Eating McDonald's until you puke is not usually considered a praiseworthy act. Unless, of course, you're Morgan Spurlock, and you're exposing fast-food-industry corruption through a 28-day McDonald's-only binge that results in dramatic weight gain and a damaged liver. Yet the prospect of death by Big Mac didn't abate the Super Size Me director's plucky masochism. He's since tromped off to Afghanistan in search of Osama bin Laden and spent a month in prison as part of his television show 30 Days. That's why I was surprised by his tame contribution to Freakonomics, a series of short films by different directors that are based on Steven Levitt and Stephen Dubner's myth-busting book of the same name. Spurlock's segment, "A Roshanda by Any Other Name," analyzes the popular belief that your moniker shapes your destiny—but it does so without putting him in harm's way. Has Spurlock lost his spunk? To find out, I visited him in his Soho office.
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Let's be honest: Freakonomics is pretty tame for you.
[Laughs] Yeah, being able to focus on telling a good story and not be anywhere dangerous was pretty spectacular.
Did you choose to do the segment on baby names?
At that point, my son, Laken, was about two years old. His name was actually my great-great-uncle's name, but people were like [In a disapproving voice], "What is that?" Based on all of the responses I got, I thought it'd be a chapter that I could do.
Do you think your name, Morgan Valentine Spurlock, shaped you in any way?
Well, I was made fun of my whole childhood. Not only was I called "Morgasm," but then I was "Morgasm Spermcock."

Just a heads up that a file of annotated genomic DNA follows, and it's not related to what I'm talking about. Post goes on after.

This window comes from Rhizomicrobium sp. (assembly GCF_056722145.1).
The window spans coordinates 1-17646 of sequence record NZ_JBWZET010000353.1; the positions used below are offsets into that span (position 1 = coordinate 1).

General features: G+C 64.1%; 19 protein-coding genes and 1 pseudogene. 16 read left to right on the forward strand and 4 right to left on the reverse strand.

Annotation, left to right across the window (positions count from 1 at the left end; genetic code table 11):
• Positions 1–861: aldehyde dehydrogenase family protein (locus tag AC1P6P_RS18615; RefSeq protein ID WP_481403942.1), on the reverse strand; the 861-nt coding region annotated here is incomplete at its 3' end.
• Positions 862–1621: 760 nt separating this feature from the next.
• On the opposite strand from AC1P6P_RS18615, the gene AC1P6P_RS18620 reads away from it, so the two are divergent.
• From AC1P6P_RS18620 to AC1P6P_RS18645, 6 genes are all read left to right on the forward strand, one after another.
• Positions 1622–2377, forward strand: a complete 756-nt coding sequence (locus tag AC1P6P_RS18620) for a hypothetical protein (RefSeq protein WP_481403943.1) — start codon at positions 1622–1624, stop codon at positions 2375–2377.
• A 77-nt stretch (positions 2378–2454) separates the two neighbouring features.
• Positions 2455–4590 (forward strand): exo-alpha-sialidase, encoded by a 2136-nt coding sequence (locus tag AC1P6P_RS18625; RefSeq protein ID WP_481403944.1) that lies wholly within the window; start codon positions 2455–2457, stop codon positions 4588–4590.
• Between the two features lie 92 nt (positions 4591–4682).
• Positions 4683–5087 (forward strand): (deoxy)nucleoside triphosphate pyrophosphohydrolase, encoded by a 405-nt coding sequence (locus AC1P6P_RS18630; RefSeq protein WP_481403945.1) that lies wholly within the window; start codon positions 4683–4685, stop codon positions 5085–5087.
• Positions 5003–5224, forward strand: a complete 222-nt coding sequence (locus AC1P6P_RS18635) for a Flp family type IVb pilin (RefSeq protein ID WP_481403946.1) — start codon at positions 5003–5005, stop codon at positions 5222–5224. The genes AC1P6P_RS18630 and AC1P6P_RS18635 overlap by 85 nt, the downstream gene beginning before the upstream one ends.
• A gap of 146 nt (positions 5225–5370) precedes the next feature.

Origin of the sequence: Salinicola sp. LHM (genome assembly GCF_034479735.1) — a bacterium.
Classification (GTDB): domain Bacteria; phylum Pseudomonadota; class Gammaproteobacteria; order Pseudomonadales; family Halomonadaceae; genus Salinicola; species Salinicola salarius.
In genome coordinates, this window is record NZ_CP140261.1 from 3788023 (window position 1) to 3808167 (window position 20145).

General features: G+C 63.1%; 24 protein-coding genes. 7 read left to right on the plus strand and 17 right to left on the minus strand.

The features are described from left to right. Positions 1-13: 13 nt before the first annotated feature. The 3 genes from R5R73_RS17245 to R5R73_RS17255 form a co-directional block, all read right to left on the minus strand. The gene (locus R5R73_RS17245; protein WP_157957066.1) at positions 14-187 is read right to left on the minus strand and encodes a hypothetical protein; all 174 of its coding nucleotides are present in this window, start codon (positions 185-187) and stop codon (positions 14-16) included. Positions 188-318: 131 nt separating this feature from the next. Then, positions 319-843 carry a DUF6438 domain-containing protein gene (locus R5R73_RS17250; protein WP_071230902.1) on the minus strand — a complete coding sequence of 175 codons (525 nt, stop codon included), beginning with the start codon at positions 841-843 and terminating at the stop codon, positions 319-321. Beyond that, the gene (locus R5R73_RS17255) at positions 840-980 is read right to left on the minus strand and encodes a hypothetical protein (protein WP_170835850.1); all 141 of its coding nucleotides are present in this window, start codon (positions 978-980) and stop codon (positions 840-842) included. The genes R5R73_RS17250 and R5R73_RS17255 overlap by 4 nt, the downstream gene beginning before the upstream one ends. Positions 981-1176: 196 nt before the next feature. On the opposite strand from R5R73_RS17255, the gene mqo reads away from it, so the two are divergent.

How'd your middle name go over?
Literally all the way through being a [high school] senior—that's like 12 years—I was abused. They'd never read middle names, except on the first day of school. Every year, just sitting in homeroom, they'd go through the entire list: John Michael Bailey, Emily Jane Watson, Morgan Valentine Spurlock. [Imitating his classmates in a high-pitched, mocking voice] "Vaallleentiiiiine! Oooooh!"
I've always been superstitious about names. For instance, I've always liked Cassandra—
Cassandra's a good name.
But it has all sorts of creepy mythological connotations. You know, the whole prophet-who-gets-stabbed-to-death thing.
But nobody knows that! Luckily, we live in a culture where people don't read. So you don't have to worry.
I heard a rumor that you're making a movie about San Diego Comic-Con now. How'd that come about?
I met Stan Lee at Comic-Con last year, which was fantastic. I was at a party and I was like, "Mr. Lee, I'm a huge fan." And he's like [In a gruff Stan Lee voice], "Oh my God, Morgan, thanks. I love what you do. You know what? We should make a movie together. We should make a documentary about Comic-Con!" And I said, "Stan, that's a great idea." Then I walked ten feet away to my agent—ugh, this is such a Hollywood story—and said, "Stan and I want to make a documentary about Comic-Con." And he goes, "That's a great idea. You should meet my other client; he's coming into town tomorrow." Next morning, I'm having breakfast with Joss Whedon.
Ever wonder what terrible fate awaits you if Comic-Con diehards hate the film?
I know. They're like, "You're going to do a good job, right? You're not going to demonize the culture?" But it's like, how could I? Then I'd be demonizing myself. I'm such a geek, and this is—it's everything that I love.
So I have to ask: Do you ever stop by McDonald's for old times' sake?
You'll never find me sneaking a Big Mac. I have not set foot in nor eaten in a McDonald's since March 2nd of 2003, which was the party scene at the end of Super Size Me. But I love a great burger. And there are so many better places to get a great burger in and around the entire planet. Like in New York, I love the Corner Bistro and Blue 9 Burger in the East Village.
You don't think Laken has fast food in his future?
Laken's a vegan superbaby, although every once in a while he does eat eggs.
Hmm, for a moment I thought you said X.
[Laughs] Yep, every once in a while he does X and hits the clubs. That kid goes all night.
Freakonomics opens Fri 1.
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